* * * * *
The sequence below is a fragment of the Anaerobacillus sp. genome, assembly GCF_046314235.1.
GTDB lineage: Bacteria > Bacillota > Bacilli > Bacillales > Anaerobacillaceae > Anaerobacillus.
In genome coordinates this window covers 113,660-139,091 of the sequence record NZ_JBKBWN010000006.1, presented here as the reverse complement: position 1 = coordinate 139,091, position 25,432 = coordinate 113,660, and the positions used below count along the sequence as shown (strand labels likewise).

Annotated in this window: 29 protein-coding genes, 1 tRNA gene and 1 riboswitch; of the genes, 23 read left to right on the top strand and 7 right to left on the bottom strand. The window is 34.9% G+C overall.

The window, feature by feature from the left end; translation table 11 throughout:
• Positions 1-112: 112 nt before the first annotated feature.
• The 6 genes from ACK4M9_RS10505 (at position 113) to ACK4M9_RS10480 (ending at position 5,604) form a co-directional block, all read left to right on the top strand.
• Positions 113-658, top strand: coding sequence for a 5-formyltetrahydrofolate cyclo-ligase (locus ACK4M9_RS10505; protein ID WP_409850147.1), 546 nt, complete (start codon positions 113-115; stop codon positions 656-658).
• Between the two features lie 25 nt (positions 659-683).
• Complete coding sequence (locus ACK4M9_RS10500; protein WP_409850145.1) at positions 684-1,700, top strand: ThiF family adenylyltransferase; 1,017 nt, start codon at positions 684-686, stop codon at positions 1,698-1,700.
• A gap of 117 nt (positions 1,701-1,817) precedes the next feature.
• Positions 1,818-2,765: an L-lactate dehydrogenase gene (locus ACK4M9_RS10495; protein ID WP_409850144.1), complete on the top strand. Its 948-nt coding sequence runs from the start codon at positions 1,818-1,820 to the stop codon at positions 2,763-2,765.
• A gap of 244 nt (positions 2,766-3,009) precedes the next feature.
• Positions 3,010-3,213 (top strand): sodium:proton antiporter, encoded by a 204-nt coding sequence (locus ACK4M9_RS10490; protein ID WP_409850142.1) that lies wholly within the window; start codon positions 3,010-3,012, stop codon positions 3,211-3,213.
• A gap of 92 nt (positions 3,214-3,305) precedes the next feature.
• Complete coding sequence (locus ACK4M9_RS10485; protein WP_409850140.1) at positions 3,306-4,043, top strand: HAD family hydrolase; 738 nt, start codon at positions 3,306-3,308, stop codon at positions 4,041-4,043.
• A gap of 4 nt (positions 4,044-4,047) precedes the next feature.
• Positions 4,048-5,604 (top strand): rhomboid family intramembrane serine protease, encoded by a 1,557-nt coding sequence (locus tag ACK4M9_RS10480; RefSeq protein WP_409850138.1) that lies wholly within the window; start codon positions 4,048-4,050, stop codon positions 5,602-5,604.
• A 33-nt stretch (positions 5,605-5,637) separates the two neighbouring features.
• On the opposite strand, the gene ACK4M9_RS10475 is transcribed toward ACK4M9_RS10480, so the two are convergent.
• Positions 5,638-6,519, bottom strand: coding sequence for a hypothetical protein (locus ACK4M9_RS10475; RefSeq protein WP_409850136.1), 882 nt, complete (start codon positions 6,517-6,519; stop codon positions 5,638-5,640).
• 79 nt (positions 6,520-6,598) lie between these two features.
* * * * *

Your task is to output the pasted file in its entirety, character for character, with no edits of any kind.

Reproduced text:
The sequence below is a fragment of the Anaerobacillus sp. genome, assembly GCF_046314235.1.
GTDB lineage: Bacteria > Bacillota > Bacilli > Bacillales > Anaerobacillaceae > Anaerobacillus.
In genome coordinates this window covers 113,660-139,091 of the sequence record NZ_JBKBWN010000006.1, presented here as the reverse complement: position 1 = coordinate 139,091, position 25,432 = coordinate 113,660, and the positions used below count along the sequence as shown (strand labels likewise).

Annotated in this window: 29 protein-coding genes, 1 tRNA gene and 1 riboswitch; of the genes, 23 read left to right on the top strand and 7 right to left on the bottom strand. The window is 34.9% G+C overall.

The window, feature by feature from the left end; translation table 11 throughout:
• Positions 1-112: 112 nt before the first annotated feature.
• The 6 genes from ACK4M9_RS10505 (at position 113) to ACK4M9_RS10480 (ending at position 5,604) form a co-directional block, all read left to right on the top strand.
• Positions 113-658, top strand: coding sequence for a 5-formyltetrahydrofolate cyclo-ligase (locus ACK4M9_RS10505; protein ID WP_409850147.1), 546 nt, complete (start codon positions 113-115; stop codon positions 656-658).
• Between the two features lie 25 nt (positions 659-683).
• Complete coding sequence (locus ACK4M9_RS10500; protein WP_409850145.1) at positions 684-1,700, top strand: ThiF family adenylyltransferase; 1,017 nt, start codon at positions 684-686, stop codon at positions 1,698-1,700.
• A gap of 117 nt (positions 1,701-1,817) precedes the next feature.
• Positions 1,818-2,765: an L-lactate dehydrogenase gene (locus ACK4M9_RS10495; protein ID WP_409850144.1), complete on the top strand. Its 948-nt coding sequence runs from the start codon at positions 1,818-1,820 to the stop codon at positions 2,763-2,765.
• A gap of 244 nt (positions 2,766-3,009) precedes the next feature.
• Positions 3,010-3,213 (top strand): sodium:proton antiporter, encoded by a 204-nt coding sequence (locus ACK4M9_RS10490; protein ID WP_409850142.1) that lies wholly within the window; start codon positions 3,010-3,012, stop codon positions 3,211-3,213.
• A gap of 92 nt (positions 3,214-3,305) precedes the next feature.
• Complete coding sequence (locus ACK4M9_RS10485; protein WP_409850140.1) at positions 3,306-4,043, top strand: HAD family hydrolase; 738 nt, start codon at positions 3,306-3,308, stop codon at positions 4,041-4,043.
• A gap of 4 nt (positions 4,044-4,047) precedes the next feature.
• Positions 4,048-5,604 (top strand): rhomboid family intramembrane serine protease, encoded by a 1,557-nt coding sequence (locus tag ACK4M9_RS10480; RefSeq protein WP_409850138.1) that lies wholly within the window; start codon positions 4,048-4,050, stop codon positions 5,602-5,604.
• A 33-nt stretch (positions 5,605-5,637) separates the two neighbouring features.
• On the opposite strand, the gene ACK4M9_RS10475 is transcribed toward ACK4M9_RS10480, so the two are convergent.
• Positions 5,638-6,519, bottom strand: coding sequence for a hypothetical protein (locus ACK4M9_RS10475; RefSeq protein WP_409850136.1), 882 nt, complete (start codon positions 6,517-6,519; stop codon positions 5,638-5,640).
• 79 nt (positions 6,520-6,598) lie between these two features.